Portugal. The Man recorded an "endangered song" to celebrate this year's earth day and to raise awareness of endangered species, specifically the Sumatran Tiger.
The song was recorded and pressed on a degradable vinyl record that wears away as it is played. 400 vinyl were sent to celebrities, members of the press, and notable figures along with the message that, as the song will wither and fade over time, the only way to preserve the music is to rip the song and share it across the web. Essentially, the song will go extinct unless it's reproduced and spread around.
The fade-away vinyl presents an obvious metaphor for the seemingly inevitable extinction of the Sumatran Tiger (of which only 400 are known to exist) and other endangered animals. The records aren't being sold; they only exist to spread the word about animals' vulnerability, raise awareness, and increase social conversation.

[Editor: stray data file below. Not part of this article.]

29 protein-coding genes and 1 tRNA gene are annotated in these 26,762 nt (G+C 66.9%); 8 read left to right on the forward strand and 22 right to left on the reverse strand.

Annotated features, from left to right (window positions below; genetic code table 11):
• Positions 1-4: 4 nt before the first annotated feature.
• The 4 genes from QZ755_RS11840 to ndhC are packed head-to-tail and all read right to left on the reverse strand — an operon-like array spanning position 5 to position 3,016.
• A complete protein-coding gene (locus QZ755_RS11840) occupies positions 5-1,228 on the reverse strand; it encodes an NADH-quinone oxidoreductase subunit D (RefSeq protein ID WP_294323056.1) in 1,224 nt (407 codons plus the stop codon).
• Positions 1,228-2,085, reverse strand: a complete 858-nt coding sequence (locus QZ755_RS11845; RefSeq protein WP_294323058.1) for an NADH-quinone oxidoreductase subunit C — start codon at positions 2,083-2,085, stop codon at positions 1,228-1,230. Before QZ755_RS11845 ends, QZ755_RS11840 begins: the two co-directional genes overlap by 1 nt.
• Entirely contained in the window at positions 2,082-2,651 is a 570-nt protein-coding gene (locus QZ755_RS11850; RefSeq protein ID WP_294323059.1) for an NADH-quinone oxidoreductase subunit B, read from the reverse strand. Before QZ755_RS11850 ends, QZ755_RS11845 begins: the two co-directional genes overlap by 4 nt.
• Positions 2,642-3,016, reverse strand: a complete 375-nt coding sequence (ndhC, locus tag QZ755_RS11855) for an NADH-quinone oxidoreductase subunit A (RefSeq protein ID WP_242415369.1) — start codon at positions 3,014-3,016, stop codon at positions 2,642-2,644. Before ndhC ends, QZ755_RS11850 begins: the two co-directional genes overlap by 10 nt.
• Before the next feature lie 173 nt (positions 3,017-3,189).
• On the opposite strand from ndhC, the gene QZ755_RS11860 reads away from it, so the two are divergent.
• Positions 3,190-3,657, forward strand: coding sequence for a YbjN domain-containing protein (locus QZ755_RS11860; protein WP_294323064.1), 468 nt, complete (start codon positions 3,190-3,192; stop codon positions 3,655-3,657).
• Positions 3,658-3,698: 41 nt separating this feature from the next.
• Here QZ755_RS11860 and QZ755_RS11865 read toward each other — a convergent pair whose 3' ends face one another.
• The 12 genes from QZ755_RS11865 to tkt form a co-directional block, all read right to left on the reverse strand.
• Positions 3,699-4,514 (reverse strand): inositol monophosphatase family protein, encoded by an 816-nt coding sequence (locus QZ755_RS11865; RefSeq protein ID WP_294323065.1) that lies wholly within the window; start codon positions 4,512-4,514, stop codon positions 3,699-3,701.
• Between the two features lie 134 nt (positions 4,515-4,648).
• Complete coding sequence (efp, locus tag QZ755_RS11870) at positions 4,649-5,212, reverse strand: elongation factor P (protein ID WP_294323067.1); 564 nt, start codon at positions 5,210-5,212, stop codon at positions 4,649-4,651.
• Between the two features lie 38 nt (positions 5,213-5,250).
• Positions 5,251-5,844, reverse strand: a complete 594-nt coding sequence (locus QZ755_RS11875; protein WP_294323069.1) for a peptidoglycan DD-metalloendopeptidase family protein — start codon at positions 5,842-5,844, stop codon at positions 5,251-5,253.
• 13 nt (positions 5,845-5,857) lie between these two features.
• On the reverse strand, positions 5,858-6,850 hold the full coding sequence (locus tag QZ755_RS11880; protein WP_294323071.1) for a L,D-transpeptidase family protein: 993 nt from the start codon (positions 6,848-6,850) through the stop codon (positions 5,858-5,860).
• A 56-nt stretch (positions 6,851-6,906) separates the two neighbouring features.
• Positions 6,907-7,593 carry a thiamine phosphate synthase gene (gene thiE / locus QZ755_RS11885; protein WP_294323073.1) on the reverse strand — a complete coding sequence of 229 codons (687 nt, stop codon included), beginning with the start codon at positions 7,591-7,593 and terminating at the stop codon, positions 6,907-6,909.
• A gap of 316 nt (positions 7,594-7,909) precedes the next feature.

There are less than 400 Sumatran Tigers in existence. Unfortunately most of the world is unaware of this frightening fact. Without action, the species will completely disappear. To spread the message of the Tiger’s vulnerability, we’ve created a song that will also go extinct unless it’s reproduced. These custom lathe-cut records are made from polycarbonate plastic, which means it will degrade after a certain amount of plays, causing the song to eventually disappear and go extinct. The Smithsonian’s National Zoo and Conservation Biology Institute, in collaboration with us, have made only 400 records of this unreleased song. There are no other copies in existence. Tigers are dwindling every year. Social influence and conservation action could actually help save a species.
Join the movement by sharing the track on Facebook, Twitter, Tubmlr, or wherever you are social and tag it with #EndangeredSong, #SumatranTiger, or #EarthDay to spread the world and help save a dying species.
Visit www.endangeredsong.si.edu for more information.